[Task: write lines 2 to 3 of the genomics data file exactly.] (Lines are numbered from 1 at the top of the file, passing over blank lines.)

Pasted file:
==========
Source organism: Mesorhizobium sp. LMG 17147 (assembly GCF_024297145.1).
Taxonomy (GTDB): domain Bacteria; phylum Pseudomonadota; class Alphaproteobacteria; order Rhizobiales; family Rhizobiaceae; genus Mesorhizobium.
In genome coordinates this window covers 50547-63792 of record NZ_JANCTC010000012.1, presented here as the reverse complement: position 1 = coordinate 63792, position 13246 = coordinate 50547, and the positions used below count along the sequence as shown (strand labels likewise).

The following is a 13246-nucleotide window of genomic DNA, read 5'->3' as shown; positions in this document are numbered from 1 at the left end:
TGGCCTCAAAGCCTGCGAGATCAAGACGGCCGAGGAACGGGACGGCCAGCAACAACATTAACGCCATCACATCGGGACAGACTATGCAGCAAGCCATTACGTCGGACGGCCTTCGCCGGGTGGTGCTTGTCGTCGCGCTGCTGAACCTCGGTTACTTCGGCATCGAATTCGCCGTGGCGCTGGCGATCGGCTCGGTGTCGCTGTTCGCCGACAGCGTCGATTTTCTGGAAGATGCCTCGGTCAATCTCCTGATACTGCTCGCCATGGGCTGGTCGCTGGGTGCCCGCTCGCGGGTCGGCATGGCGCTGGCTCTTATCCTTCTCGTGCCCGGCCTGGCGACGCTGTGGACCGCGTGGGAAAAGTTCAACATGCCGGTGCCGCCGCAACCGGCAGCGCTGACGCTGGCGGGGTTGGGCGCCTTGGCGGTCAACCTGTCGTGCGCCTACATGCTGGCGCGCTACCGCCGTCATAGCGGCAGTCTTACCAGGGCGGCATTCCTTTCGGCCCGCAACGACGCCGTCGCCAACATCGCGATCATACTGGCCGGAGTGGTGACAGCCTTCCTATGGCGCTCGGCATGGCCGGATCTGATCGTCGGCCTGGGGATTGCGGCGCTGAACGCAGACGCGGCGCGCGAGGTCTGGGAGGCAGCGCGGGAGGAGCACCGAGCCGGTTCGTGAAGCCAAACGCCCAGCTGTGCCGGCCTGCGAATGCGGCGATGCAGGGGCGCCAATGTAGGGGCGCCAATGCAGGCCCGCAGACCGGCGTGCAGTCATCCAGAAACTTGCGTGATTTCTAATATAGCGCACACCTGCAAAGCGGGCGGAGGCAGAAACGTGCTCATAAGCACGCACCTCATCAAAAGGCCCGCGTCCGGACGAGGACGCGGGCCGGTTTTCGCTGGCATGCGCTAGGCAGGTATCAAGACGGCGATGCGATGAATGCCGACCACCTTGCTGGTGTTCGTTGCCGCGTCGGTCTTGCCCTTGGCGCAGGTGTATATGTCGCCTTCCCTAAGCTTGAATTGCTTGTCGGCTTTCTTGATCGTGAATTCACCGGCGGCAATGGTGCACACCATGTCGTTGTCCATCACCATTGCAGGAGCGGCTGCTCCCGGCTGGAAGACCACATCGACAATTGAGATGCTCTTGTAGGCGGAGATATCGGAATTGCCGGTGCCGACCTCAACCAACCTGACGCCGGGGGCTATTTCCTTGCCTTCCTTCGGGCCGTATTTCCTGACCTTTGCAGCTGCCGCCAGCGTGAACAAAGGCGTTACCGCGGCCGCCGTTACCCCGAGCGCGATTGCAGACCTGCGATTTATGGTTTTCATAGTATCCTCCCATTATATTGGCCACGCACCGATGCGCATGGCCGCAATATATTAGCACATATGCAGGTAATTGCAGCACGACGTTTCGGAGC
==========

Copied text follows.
Taxonomy (GTDB): domain Bacteria; phylum Pseudomonadota; class Alphaproteobacteria; order Rhizobiales; family Rhizobiaceae; genus Mesorhizobium.
In genome coordinates this window covers 50547-63792 of record NZ_JANCTC010000012.1, presented here as the reverse complement: position 1 = coordinate 63792, position 13246 = coordinate 50547, and the positions used below count along the sequence as shown (strand labels likewise).